9 Things I Wish I Knew When I Began Eating Disorder Recovery

1. The scale will never make you smile.

At least not long enough. Giving it up will be one of the hardest things for you to do, because it may have been the thing your eating disorder has clung to for the longest. However, getting rid of that harmful, useless piece of plastic is one of the most important things you’ll do. As hard as it may be, and as hard as it will be to fully believe it’ll get easier to live without, this will actually eventually provide you with relief.

2. Stop counting.

Stop it with adding up the calories, checking the clothing sizes, etc. The only thing you should maybe even count would be the days you’re behavior free, the amount of days you’ve stayed healthy and out of treatment, the days you’ve filled with more smiles. 

3. Get a journal.

But don’t let yourself stop when you’re all upset or frustrated. Write through all your pain. Get to a place where your writing becomes either neutral, or more uplifting than when you first started. Don’t leave yourself hanging in a spot where you’re more vulnerable to do harmful things, or feel even worse.

4. Read.

Whether they’re quotes that make you feel better, or books that take your mind to a whole other place. Let yourself
escape your mind for a while.

5. Weight restoration, if that’s part of your treatment plan, isn’t the end all be all.

You’re not done with your journey just because you’ve hit that point. That’s not where the story ends. Definitely celebrate the new milestone, but don’t forget recovery isn’t all about the number on a scale. Don’t let anybody tell you otherwise.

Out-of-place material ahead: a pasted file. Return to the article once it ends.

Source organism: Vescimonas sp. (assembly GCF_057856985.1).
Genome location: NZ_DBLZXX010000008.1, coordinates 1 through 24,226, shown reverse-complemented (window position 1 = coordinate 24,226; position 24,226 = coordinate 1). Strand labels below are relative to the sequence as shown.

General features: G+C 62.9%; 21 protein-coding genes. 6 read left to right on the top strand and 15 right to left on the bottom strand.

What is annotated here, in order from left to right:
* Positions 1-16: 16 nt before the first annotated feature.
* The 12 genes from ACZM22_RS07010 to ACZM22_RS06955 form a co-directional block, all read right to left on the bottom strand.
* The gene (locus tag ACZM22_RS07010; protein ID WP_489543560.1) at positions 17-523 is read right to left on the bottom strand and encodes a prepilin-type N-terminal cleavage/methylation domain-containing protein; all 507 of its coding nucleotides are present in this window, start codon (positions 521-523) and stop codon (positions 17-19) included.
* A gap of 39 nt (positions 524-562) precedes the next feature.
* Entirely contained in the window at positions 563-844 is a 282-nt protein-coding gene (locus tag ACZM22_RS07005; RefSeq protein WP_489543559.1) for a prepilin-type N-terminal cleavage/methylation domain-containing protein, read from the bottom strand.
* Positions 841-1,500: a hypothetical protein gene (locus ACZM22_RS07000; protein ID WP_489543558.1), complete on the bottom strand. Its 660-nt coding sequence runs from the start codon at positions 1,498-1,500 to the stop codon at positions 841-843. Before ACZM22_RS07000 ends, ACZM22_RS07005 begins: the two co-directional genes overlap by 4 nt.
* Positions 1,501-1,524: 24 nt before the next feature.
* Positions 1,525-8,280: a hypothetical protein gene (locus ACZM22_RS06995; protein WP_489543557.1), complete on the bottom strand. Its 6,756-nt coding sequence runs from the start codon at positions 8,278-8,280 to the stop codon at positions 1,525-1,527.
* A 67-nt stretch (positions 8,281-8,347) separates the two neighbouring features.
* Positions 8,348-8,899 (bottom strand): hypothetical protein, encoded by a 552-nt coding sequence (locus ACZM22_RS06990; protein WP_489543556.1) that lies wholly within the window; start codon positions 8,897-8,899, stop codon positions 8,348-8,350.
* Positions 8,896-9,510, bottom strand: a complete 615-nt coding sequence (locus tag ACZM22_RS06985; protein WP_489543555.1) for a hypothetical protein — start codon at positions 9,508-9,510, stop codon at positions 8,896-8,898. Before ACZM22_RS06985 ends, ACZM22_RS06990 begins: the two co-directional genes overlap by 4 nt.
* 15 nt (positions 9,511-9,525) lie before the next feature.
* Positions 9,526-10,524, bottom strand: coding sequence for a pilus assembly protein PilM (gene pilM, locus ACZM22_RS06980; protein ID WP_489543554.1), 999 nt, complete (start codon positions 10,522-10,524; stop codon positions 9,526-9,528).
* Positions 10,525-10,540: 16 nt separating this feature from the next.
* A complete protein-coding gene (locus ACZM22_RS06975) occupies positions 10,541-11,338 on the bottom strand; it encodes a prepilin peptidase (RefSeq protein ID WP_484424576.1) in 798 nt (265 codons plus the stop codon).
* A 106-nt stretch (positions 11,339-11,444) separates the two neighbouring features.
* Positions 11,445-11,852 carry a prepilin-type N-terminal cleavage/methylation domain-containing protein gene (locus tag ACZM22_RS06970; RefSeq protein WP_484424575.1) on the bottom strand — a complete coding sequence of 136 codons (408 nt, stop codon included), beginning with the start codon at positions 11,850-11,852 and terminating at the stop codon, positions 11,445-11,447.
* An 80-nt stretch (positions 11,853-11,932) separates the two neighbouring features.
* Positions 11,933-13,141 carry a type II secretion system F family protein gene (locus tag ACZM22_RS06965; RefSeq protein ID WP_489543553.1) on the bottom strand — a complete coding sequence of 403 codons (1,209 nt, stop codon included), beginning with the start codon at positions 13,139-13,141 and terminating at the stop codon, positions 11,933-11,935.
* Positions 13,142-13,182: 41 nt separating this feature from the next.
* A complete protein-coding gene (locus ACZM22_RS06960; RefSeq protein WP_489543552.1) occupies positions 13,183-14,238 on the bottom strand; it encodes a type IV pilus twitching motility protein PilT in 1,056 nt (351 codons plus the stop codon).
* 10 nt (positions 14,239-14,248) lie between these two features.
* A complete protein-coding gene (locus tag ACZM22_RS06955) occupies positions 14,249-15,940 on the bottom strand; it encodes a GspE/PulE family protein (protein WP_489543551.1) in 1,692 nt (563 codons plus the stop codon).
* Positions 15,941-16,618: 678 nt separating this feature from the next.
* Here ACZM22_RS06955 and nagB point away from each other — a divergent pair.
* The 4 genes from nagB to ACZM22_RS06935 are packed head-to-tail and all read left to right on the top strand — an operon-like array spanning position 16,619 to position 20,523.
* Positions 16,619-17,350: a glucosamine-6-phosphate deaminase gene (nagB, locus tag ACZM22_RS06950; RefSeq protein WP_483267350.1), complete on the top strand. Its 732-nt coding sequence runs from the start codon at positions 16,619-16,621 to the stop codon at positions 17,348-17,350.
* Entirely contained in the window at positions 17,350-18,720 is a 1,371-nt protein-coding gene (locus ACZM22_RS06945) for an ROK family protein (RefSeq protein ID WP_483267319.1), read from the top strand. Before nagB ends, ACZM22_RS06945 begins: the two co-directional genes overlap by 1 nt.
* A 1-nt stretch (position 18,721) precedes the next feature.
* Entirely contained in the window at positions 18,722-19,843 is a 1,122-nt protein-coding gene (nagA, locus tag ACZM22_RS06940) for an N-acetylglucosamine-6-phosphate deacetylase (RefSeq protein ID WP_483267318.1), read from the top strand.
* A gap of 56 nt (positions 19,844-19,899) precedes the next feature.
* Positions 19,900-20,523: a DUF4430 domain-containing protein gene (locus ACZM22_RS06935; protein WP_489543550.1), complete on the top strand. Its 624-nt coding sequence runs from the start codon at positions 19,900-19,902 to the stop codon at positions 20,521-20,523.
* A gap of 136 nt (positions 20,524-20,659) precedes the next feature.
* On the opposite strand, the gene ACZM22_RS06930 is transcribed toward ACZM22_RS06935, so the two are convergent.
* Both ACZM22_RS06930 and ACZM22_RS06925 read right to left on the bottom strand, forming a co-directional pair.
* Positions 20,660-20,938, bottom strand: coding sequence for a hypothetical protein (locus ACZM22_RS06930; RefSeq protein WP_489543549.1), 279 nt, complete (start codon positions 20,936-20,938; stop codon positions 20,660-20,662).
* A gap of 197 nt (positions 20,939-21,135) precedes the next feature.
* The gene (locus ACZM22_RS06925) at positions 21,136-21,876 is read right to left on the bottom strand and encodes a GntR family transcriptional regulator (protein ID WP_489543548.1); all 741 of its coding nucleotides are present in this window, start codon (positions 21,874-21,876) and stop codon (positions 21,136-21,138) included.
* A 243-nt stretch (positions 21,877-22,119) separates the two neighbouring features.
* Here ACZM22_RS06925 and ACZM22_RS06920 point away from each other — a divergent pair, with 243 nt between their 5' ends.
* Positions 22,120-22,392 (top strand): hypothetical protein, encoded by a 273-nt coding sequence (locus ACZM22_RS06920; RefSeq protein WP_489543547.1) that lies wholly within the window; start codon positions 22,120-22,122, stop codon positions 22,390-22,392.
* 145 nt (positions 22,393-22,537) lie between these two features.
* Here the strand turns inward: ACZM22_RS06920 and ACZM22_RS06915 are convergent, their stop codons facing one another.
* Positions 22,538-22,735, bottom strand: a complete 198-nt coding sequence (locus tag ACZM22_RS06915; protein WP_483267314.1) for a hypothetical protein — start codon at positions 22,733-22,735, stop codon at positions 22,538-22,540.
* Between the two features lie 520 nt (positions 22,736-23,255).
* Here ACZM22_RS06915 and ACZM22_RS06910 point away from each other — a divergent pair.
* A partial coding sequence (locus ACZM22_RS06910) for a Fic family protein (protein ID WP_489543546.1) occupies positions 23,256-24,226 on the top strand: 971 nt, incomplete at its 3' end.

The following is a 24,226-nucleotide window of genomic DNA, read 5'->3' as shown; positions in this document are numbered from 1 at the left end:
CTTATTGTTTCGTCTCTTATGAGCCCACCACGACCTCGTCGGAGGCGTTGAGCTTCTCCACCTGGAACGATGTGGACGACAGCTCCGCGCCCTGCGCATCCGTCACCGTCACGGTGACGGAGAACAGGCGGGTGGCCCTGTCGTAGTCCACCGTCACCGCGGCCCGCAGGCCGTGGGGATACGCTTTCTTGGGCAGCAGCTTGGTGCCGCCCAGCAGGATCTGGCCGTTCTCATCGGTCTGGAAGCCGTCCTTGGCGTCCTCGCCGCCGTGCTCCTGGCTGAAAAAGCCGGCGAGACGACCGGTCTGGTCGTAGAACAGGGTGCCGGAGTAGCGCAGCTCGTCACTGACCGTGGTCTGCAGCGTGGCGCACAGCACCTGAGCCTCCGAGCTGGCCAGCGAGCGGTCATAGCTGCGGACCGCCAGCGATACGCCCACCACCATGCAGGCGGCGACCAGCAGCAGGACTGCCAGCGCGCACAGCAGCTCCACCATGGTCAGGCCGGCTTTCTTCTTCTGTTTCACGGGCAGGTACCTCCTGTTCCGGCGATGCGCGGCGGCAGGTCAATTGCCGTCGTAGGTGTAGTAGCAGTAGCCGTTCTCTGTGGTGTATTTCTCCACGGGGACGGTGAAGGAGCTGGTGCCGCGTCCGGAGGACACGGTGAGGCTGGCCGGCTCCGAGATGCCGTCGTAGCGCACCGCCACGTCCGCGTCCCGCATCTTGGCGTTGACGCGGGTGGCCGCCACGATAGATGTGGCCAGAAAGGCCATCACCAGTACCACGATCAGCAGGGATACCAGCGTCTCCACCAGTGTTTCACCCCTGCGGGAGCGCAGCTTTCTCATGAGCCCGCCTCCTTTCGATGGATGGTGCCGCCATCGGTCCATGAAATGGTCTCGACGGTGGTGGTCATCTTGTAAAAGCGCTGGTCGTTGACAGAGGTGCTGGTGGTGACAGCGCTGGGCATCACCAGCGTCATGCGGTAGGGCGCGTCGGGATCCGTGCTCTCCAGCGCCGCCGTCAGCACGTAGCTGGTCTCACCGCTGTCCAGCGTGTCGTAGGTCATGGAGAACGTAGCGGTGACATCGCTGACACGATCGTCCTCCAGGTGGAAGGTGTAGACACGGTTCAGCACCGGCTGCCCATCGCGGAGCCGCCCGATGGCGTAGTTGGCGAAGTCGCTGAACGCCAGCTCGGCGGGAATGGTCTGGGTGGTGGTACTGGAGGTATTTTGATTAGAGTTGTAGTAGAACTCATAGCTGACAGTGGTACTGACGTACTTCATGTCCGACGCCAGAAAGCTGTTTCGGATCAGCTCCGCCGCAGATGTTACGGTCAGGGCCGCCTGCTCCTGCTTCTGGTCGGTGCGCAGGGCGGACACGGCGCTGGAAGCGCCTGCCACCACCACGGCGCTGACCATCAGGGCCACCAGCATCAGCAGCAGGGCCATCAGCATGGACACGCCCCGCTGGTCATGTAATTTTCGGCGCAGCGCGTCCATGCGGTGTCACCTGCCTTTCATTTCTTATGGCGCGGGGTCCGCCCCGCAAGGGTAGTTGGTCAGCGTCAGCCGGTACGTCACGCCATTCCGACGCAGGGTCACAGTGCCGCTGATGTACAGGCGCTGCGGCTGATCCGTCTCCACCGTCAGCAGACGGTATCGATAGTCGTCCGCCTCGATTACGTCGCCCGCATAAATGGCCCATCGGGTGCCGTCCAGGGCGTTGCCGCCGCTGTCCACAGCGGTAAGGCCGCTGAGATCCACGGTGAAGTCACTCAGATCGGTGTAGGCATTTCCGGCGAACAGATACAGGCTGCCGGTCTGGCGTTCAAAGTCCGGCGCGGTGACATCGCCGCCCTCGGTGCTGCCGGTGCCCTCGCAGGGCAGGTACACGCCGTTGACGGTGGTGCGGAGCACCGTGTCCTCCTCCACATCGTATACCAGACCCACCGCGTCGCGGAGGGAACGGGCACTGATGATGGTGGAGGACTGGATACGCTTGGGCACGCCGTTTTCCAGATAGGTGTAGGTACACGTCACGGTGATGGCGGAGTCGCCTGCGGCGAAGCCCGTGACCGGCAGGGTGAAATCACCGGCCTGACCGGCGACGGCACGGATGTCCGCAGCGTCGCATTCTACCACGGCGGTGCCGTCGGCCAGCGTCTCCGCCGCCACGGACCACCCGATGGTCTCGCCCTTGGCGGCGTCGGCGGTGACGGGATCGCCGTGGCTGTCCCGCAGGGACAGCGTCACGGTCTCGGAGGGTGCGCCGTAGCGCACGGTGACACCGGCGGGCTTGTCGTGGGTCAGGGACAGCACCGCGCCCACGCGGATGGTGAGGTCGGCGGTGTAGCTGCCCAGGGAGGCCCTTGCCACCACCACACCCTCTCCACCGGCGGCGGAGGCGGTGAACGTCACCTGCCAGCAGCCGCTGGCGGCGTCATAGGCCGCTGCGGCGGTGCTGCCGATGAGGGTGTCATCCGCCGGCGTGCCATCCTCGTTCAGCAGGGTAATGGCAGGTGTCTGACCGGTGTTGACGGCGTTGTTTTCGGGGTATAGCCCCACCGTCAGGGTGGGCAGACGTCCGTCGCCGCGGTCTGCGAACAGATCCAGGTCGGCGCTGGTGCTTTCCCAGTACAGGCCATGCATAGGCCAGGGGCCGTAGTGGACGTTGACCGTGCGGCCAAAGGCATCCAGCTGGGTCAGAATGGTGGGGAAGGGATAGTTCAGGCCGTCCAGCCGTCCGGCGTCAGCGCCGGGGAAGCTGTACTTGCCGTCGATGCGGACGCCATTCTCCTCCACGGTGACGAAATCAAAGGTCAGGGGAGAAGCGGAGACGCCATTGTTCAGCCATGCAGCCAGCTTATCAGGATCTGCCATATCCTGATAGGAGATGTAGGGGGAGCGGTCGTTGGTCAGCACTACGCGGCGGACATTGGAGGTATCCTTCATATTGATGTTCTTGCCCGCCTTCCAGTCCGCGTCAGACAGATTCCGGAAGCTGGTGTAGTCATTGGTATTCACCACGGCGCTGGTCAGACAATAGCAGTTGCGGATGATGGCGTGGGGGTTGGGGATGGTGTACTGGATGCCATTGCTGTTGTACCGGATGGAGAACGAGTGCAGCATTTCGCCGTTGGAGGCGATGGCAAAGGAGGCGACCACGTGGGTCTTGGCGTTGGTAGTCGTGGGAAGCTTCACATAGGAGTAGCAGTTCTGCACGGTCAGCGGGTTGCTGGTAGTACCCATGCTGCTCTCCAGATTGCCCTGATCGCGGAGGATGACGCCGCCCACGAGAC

6. Love your treatment friends, but try and find some people you can relate to on another level.

Find support in new ways, in ways that don’t solely focus on reaching recovery. Do new things, things that help you create a new world around your eating disorder. It’s a good thing to take a break sometimes, it can be good to forget the treatment world for a bit.

7.  You’re going to have to forgive yourself a lot.

You’re going to mess up. You might mess up in ways you think are irreparable, but they can be fixed. Give recovery your all and move beyond. One bad day doesn’t negate all of your progress, I promise.

8. You may relapse. You may fall down. You might feel like giving up for a while.

Let yourself feel it, but always get back up again. You’re not out of the game for losing a turn. Don’t be afraid to reach out for more help when you need it, or when you want it. There are more people out there than you know who will want to support you.

9. Your treatment team can only get you so far.

Meal plans and doctors’ appointments can help you tremendously, but in the end, you do the work. You’re the one who helps yourself the most. Don’t forget to give yourself the credit you deserve.

I’ve explained various things I wish I knew at the beginning of my recovery, and while it may have helped me to know these things back then, I’m glad I know them now. As all recovery stories are different, some of these lessons may not apply to everyone. But hopefully by sharing this, it can help someone else out and give them some more hope in places they may need it. Keep truckin’ on, everyone!

This post originally appeared on theprojectheal.org 

If you or someone you know is struggling with an eating disorder, you can call the National Eating Disorders Association Helpline at 1-800-931-2237.

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